Another way to find people to follow is to search hashtags that relate to what you sell. Remember, a hashtag is like a keyword that people attach to tweets to allow them to be found. Typing #handmadeashtray into the search box will get you tweets relating to handmade ashtrays. You can then decide if you want to follow the people tweeting about them.
The downside to searching hashtags related to your product is you might get mostly tweets from other sellers. But it’s worth a try.
Balance followers to Following
So, I’ve followed a few hundred people but not everyone is following me back. In fact, lots of people will never follow me. That’s normal and should not be taken personally. But, ideally, I want to end up following only or mostly people who also follow me.
The solution is to purge my followers list periodically, unfollowing people who, after a few weeks, haven’t followed me back.
There are lots of online services for this. You want a site that identifies people you’re following who aren’t following you, and unfollows them for you (you can’t do this within Twitter). The one I use is Manage Flitter, and it works with Firefox. Here’s a link to a list of others.
By continually following new people, and occasionally purging your non-followers, you will build up your Twitter following. Which leads us to:
Content, content, content—or What the Heck do I tweet about
You’ll often hear that content – in other words, the stuff you post -- is the key to building a social network presence. This is true, but – you don’t need to be Ernest Hemingway to deliver adequate content.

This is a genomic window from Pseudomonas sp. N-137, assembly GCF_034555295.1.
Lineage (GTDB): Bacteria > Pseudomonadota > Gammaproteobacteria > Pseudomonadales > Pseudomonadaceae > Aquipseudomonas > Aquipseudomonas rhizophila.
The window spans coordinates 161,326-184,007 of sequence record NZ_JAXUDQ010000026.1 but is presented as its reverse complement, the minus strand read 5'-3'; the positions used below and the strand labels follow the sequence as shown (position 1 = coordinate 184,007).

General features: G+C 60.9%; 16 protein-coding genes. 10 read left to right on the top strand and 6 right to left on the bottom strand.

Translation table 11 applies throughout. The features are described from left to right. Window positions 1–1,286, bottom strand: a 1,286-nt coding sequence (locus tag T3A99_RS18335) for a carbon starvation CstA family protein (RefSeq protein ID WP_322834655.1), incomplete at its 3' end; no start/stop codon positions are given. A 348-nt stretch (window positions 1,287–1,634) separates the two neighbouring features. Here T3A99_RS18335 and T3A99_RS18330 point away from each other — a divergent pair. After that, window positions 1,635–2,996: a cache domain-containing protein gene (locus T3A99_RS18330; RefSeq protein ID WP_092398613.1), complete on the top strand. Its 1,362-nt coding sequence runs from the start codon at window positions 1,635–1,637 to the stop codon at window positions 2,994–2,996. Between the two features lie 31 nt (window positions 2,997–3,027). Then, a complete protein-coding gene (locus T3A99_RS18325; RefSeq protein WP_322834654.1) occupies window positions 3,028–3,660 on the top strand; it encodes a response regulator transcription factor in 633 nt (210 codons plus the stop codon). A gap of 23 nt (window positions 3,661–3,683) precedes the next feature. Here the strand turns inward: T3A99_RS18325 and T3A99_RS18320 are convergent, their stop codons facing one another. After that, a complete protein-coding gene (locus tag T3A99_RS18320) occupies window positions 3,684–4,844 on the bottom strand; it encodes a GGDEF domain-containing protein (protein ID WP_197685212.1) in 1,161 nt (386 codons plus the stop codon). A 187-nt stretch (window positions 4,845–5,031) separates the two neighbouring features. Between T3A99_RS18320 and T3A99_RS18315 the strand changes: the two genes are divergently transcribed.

For purposes of Etsy shop owners, the main point is not to spam people with constant sales pitches. You want to send out several non-promotional tweets for every promotional tweet. A standard rule of thumb is 10 non-promotional to 1 promotional.
The problem is it takes time to craft thoughtful tweets. Moreover, even fascinating people sometimes have nothing to say. Here are some ideas about how and what to tweet.
• Respond. At least a couple times a day, I’ll just tweet back to people I follow (their tweets show up in the Timeline). If someone tweets “Making butternut squash burritos…” I might respond with something profound like “Yum!” It’s just friendly contact, but it all counts. Note: this is engaging with people I follow, who will hopefully also be following me.
• Share ready-made content. Set up automatic tweets from high quality blogs (or news sites, or whatever…) you think your followers will like. I use Twitterfeed for this. I have it scheduled to tweet blog posts from 4 or 5 good blogs, twice a day. That way, I share 8 or 10 non-promotional tweets without even being on Twitter. And I’ve noticed that a lot of these tweets get retweeted – that is, shared by my followers with their followers. This proves at least some of my followers are seeing and engaging with them.
Twitterfeed is pretty easy to use and well worth the effort to figure out. Sharing content this way works. For almost a year I was virtually gone from Twitter, with only my Twitterfeed posts going out. In that time, I did not lose my Twitter followers, and even got a few new ones. While I don’t think it’s a good idea to rely only on automatic tweets, they are a wonderful and time-efficient way to share content. Just be careful to choose good quality sources to share.